A hybrid vehicle is not the first one that you would choose when thinking about modifying, especially when thinking about performance.
However, there are certain elements of low emission vehicles that can lead to high performance, such as high fuel efficiency, top level reliability and low aerodynamic drag.
To impress the crowds at the Speciality Equipment Marketing Association (SEMA) show in Las Vegas, Toyota USA aimed to impress the crowds that demand high quality modified cars that set themselves apart from the road-going versions. With the help of Gordon Ting of Beyond Marketing, who was brought in to change the public's perception of the Prius to a car that could handle as well as a sportscar, Toyota was able to create the Prius G.
Inspiration for the design was drawn from the Prius GT300 used in Japan's Super GT racing series, which helped it gain some racing characteristics while staying road legal. The 'G' in the name stands for Ting and the Toyota team's ambition to create 1G of grip without modifying the Hybrid Synergy Drive and instead focusing on the chassis to improve lateral adhesion.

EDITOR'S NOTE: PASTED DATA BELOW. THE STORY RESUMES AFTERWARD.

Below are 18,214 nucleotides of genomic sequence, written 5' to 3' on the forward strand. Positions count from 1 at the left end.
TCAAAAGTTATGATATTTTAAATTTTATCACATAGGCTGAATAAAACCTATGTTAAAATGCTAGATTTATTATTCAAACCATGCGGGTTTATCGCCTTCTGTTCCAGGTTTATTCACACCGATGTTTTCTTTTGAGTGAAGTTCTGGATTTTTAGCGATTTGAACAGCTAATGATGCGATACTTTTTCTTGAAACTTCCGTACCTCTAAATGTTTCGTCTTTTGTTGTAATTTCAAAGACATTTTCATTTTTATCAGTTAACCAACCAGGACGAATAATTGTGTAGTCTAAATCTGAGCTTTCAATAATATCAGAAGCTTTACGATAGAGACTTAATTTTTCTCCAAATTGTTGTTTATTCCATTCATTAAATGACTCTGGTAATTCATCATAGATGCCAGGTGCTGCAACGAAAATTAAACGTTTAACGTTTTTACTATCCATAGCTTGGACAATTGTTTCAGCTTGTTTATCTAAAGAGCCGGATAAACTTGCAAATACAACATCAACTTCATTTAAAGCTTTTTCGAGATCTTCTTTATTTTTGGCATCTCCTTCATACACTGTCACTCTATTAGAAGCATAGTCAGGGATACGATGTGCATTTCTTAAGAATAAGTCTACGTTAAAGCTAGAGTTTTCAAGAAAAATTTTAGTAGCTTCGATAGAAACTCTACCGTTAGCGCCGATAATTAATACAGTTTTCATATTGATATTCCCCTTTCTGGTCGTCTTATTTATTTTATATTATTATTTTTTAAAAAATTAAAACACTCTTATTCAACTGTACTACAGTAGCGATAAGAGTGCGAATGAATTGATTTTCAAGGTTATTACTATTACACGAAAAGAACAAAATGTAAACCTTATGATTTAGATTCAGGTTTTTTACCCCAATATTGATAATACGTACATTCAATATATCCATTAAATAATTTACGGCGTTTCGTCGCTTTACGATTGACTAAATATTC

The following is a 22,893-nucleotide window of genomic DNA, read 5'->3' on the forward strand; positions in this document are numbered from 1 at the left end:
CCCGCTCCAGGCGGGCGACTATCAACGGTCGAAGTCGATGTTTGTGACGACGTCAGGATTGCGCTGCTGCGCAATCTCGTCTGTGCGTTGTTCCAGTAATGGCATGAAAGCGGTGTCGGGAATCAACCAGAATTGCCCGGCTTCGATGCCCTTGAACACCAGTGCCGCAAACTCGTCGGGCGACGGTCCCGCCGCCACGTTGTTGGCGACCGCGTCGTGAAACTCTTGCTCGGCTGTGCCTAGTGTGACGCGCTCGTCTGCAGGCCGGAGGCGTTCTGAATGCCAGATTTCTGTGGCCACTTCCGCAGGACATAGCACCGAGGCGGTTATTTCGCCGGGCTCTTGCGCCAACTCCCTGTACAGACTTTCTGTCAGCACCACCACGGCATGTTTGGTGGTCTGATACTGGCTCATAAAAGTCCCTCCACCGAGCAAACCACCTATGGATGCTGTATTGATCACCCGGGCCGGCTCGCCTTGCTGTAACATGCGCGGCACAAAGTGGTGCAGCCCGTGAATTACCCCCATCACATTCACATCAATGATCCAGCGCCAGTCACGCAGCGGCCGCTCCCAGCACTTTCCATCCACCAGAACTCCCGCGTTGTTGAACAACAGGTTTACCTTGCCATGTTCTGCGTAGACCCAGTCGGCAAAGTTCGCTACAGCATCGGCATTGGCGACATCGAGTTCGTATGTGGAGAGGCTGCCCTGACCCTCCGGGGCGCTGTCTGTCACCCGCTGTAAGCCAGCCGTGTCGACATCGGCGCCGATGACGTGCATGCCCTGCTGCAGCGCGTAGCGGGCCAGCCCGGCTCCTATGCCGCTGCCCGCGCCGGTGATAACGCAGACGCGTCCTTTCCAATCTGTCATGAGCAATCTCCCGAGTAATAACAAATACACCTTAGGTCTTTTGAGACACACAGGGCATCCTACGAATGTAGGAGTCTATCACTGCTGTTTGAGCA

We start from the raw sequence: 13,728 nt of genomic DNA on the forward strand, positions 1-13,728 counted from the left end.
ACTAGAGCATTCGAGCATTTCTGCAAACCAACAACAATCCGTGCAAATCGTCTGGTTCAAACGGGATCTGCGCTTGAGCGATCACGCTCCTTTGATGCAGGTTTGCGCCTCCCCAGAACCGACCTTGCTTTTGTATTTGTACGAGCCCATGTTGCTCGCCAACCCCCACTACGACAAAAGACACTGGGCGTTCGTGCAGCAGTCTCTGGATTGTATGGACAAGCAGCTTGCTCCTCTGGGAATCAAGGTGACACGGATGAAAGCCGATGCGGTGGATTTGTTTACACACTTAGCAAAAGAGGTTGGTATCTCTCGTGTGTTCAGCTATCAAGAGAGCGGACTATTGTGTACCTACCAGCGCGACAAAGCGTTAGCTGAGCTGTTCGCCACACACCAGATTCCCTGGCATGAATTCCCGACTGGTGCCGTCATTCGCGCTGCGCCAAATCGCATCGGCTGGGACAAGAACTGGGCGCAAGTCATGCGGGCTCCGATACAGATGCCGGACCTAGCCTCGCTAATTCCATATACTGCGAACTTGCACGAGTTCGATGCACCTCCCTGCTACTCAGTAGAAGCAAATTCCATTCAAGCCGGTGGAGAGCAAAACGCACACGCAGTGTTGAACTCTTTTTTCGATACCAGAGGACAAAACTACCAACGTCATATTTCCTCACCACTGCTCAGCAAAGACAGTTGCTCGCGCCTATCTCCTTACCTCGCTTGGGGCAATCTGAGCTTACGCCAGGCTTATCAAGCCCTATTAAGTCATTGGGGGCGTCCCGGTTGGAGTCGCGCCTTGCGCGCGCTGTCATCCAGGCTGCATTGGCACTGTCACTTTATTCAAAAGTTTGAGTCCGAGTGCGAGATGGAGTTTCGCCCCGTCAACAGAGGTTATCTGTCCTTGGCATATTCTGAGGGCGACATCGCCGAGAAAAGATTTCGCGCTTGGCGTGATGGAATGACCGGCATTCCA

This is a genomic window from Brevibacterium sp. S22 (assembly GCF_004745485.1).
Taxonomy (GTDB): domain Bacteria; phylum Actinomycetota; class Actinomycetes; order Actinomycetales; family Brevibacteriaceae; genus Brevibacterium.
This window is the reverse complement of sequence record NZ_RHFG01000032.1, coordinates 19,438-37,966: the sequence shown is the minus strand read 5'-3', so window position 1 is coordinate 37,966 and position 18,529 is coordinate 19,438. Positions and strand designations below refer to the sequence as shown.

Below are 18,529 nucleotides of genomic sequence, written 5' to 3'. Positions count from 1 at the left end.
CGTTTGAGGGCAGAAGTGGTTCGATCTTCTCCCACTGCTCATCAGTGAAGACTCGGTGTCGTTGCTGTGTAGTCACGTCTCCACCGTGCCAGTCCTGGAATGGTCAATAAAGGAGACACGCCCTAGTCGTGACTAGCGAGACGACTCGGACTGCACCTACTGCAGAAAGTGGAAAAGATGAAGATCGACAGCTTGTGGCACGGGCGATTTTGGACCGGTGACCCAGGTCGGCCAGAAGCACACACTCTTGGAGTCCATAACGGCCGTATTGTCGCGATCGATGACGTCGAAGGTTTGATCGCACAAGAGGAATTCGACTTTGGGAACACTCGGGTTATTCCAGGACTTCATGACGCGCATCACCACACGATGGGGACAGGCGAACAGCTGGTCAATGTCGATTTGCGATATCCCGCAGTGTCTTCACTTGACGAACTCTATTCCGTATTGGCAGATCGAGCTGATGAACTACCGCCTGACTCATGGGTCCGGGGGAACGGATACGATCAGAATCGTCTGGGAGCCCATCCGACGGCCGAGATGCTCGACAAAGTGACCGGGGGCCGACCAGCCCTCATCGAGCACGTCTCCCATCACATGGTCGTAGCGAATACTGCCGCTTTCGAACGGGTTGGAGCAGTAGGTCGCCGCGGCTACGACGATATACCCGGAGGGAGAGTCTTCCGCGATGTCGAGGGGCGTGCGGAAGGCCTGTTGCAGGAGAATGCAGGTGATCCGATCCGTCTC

With the help of the TNGA platform fitted to the fourth-generation Prius – which already provides better handling than the previous models – and a lower centre of gravity, many of the elements to make the team achieve their goal were already there. However, as with many other projects, it wasn’t as simple as first thought.
For the team, the main challenge was to develop parts that could be used on the Prius, as many aren't in existence, and with a complete interior strip down to make it much lighter, the Prius G was certainly looking much racier by the end of the process.
During testing, the Prius G was able to consistently hit 0.99 G on the skid pan at Willow Springs International Raceway, which is on par with many performance vehicles and an impressive feat in itself.
This led the judging committee of the top ten cars for the SEMA event unable to leave the Prius G off the list, and it showed that hybrid vehicles could be accepted in the modification community.